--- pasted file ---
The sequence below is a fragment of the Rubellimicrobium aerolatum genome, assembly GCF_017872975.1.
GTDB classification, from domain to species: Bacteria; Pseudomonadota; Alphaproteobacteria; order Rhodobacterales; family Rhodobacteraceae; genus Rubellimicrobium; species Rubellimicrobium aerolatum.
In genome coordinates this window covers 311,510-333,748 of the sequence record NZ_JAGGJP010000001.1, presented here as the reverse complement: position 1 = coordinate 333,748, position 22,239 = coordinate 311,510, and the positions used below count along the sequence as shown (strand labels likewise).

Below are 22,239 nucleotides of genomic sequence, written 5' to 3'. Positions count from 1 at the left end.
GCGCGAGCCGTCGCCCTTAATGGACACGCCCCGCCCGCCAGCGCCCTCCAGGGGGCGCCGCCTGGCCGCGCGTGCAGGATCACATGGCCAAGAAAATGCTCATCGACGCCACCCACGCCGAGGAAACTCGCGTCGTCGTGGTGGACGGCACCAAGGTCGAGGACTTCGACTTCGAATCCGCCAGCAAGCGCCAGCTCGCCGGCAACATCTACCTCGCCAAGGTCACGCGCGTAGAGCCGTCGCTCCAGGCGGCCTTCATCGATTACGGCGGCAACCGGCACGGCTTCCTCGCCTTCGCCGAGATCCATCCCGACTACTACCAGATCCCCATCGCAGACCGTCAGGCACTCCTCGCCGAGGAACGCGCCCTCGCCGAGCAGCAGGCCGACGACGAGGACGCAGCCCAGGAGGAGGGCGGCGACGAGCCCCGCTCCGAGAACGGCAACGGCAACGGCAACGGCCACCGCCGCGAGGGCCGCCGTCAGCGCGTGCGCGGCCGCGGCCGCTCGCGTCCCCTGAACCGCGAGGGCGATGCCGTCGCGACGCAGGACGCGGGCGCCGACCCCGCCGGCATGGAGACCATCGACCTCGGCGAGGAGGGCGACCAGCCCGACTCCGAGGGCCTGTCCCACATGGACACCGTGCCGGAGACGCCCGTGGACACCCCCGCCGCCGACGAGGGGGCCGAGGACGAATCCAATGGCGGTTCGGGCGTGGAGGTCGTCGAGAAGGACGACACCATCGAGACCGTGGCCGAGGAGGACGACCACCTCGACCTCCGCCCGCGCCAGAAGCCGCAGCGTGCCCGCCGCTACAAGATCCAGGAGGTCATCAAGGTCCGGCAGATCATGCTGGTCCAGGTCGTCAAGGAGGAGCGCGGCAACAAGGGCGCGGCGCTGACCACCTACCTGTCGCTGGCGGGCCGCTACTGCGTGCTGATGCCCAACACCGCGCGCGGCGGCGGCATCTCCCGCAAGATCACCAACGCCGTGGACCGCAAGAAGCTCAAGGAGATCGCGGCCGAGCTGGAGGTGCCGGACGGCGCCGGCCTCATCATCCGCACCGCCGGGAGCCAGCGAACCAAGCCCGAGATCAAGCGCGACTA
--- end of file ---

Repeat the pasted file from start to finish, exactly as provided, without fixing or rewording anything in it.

The sequence below is a fragment of the Rubellimicrobium aerolatum genome, assembly GCF_017872975.1.
GTDB classification, from domain to species: Bacteria; Pseudomonadota; Alphaproteobacteria; order Rhodobacterales; family Rhodobacteraceae; genus Rubellimicrobium; species Rubellimicrobium aerolatum.
In genome coordinates this window covers 311,510-333,748 of the sequence record NZ_JAGGJP010000001.1, presented here as the reverse complement: position 1 = coordinate 333,748, position 22,239 = coordinate 311,510, and the positions used below count along the sequence as shown (strand labels likewise).

Below are 22,239 nucleotides of genomic sequence, written 5' to 3'. Positions count from 1 at the left end.
GCGCGAGCCGTCGCCCTTAATGGACACGCCCCGCCCGCCAGCGCCCTCCAGGGGGCGCCGCCTGGCCGCGCGTGCAGGATCACATGGCCAAGAAAATGCTCATCGACGCCACCCACGCCGAGGAAACTCGCGTCGTCGTGGTGGACGGCACCAAGGTCGAGGACTTCGACTTCGAATCCGCCAGCAAGCGCCAGCTCGCCGGCAACATCTACCTCGCCAAGGTCACGCGCGTAGAGCCGTCGCTCCAGGCGGCCTTCATCGATTACGGCGGCAACCGGCACGGCTTCCTCGCCTTCGCCGAGATCCATCCCGACTACTACCAGATCCCCATCGCAGACCGTCAGGCACTCCTCGCCGAGGAACGCGCCCTCGCCGAGCAGCAGGCCGACGACGAGGACGCAGCCCAGGAGGAGGGCGGCGACGAGCCCCGCTCCGAGAACGGCAACGGCAACGGCAACGGCCACCGCCGCGAGGGCCGCCGTCAGCGCGTGCGCGGCCGCGGCCGCTCGCGTCCCCTGAACCGCGAGGGCGATGCCGTCGCGACGCAGGACGCGGGCGCCGACCCCGCCGGCATGGAGACCATCGACCTCGGCGAGGAGGGCGACCAGCCCGACTCCGAGGGCCTGTCCCACATGGACACCGTGCCGGAGACGCCCGTGGACACCCCCGCCGCCGACGAGGGGGCCGAGGACGAATCCAATGGCGGTTCGGGCGTGGAGGTCGTCGAGAAGGACGACACCATCGAGACCGTGGCCGAGGAGGACGACCACCTCGACCTCCGCCCGCGCCAGAAGCCGCAGCGTGCCCGCCGCTACAAGATCCAGGAGGTCATCAAGGTCCGGCAGATCATGCTGGTCCAGGTCGTCAAGGAGGAGCGCGGCAACAAGGGCGCGGCGCTGACCACCTACCTGTCGCTGGCGGGCCGCTACTGCGTGCTGATGCCCAACACCGCGCGCGGCGGCGGCATCTCCCGCAAGATCACCAACGCCGTGGACCGCAAGAAGCTCAAGGAGATCGCGGCCGAGCTGGAGGTGCCGGACGGCGCCGGCCTCATCATCCGCACCGCCGGGAGCCAGCGAACCAAGCCCGAGATCAAGCGCGACTA